The modern state and new meanings of the public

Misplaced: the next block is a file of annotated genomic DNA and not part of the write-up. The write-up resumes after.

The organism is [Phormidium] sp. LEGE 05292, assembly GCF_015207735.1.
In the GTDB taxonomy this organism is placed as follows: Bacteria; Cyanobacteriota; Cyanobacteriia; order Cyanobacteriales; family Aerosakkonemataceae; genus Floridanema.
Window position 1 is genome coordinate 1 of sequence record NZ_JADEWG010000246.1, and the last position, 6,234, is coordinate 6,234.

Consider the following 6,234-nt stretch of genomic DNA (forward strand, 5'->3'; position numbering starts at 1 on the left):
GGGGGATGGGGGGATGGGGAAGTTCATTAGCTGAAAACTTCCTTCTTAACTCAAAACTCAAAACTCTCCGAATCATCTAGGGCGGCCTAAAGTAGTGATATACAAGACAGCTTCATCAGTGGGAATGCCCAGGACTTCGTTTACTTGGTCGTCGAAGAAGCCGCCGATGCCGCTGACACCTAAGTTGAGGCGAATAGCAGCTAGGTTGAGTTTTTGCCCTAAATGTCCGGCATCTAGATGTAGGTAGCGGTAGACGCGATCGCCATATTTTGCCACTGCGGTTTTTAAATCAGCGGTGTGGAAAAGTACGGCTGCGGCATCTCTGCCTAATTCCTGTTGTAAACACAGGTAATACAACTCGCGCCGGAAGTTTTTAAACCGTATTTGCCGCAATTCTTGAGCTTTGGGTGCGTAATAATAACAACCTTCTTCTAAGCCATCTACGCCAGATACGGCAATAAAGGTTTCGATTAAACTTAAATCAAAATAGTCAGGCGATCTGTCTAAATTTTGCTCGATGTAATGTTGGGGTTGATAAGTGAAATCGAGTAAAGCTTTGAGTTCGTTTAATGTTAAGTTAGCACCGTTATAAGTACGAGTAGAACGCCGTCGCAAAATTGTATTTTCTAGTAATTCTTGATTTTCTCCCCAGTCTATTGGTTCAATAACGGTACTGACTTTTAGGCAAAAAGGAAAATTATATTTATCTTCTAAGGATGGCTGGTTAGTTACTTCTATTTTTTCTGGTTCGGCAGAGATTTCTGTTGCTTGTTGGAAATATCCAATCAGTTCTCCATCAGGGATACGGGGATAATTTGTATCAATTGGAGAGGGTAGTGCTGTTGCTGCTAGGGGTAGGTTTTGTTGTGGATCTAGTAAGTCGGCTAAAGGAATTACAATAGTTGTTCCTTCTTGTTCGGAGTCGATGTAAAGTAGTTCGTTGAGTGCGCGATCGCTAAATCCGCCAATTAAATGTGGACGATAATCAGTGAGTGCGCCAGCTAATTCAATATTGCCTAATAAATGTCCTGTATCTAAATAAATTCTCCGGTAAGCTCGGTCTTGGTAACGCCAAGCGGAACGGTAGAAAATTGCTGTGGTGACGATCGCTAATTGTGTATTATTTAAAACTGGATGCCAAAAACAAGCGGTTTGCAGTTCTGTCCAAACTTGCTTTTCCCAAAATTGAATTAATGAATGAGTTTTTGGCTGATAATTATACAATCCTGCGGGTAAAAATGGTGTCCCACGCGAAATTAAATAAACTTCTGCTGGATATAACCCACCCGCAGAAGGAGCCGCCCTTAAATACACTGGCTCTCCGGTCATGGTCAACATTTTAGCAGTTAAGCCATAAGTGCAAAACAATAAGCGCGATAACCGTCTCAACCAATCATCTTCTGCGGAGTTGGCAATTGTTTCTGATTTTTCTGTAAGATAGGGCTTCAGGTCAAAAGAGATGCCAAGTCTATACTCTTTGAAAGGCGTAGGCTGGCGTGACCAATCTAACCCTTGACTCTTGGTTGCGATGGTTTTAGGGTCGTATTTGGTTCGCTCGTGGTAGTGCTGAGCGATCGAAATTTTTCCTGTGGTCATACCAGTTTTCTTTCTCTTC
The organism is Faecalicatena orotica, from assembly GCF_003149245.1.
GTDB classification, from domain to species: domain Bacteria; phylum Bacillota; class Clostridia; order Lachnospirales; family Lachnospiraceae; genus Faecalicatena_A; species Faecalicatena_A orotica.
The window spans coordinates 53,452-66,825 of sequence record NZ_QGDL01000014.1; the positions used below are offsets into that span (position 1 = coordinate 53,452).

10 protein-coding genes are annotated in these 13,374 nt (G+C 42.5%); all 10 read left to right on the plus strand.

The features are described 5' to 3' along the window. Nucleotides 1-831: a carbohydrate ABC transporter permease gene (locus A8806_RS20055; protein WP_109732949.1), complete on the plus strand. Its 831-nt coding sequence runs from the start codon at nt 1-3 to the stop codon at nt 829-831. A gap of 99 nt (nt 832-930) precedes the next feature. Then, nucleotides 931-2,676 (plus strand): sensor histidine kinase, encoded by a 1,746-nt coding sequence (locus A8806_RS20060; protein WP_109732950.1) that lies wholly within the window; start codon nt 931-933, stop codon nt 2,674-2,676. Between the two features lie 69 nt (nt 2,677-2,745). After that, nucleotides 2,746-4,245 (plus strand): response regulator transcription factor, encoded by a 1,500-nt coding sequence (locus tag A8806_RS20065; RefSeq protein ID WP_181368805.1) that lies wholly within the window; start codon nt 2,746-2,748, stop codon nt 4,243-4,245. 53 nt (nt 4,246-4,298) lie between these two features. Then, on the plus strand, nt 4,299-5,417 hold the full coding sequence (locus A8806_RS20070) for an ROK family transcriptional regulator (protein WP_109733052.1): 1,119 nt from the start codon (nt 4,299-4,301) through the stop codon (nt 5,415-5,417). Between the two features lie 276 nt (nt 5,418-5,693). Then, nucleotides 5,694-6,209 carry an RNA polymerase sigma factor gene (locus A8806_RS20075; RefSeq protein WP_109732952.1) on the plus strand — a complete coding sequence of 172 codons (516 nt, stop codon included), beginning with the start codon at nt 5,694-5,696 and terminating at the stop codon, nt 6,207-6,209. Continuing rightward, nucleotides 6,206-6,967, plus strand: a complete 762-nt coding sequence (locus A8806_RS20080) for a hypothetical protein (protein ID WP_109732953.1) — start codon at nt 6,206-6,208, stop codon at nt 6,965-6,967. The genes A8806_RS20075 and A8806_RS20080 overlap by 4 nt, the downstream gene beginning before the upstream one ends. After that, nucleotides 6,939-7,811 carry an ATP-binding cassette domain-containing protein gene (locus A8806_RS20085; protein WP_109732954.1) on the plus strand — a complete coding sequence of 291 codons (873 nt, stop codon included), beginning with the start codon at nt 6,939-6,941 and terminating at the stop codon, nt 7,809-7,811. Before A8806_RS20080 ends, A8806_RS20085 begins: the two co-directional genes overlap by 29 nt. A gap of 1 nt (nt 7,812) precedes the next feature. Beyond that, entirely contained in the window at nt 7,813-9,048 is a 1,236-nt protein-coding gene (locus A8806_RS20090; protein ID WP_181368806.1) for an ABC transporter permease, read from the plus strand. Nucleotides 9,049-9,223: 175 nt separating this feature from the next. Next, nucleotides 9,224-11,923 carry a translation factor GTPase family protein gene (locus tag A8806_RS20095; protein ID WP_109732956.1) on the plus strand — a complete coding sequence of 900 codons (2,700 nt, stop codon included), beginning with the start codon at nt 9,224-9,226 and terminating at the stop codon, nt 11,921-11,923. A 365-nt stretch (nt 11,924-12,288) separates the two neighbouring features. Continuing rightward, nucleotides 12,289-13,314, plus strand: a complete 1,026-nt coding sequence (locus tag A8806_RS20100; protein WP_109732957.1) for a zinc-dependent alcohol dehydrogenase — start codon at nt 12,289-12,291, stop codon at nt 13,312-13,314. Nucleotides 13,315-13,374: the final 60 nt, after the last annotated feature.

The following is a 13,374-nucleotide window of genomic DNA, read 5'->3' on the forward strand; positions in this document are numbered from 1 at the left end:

Many of the ideas in this chapter owe much to Geoff Mulgan's paper The public service ethos and public libraries. The apparently simple idea of a public is in fact beset by contradictions. Perhaps the most basic contradiction in our notion of the public arises from the sociological and political divide that accompanied the birth of the modern state and civil society. This was well described by Daniel Bell, who wrote that the distinctive feature of the modern market economy, in sociological terms, is that "It has been a bourgeois economy. This has meant two things: first that the ends of production are not common but individual; and second, that the motives for the acquisition of goods are not needs but wants."1 The wants and desires of individuals are thus put centre stage.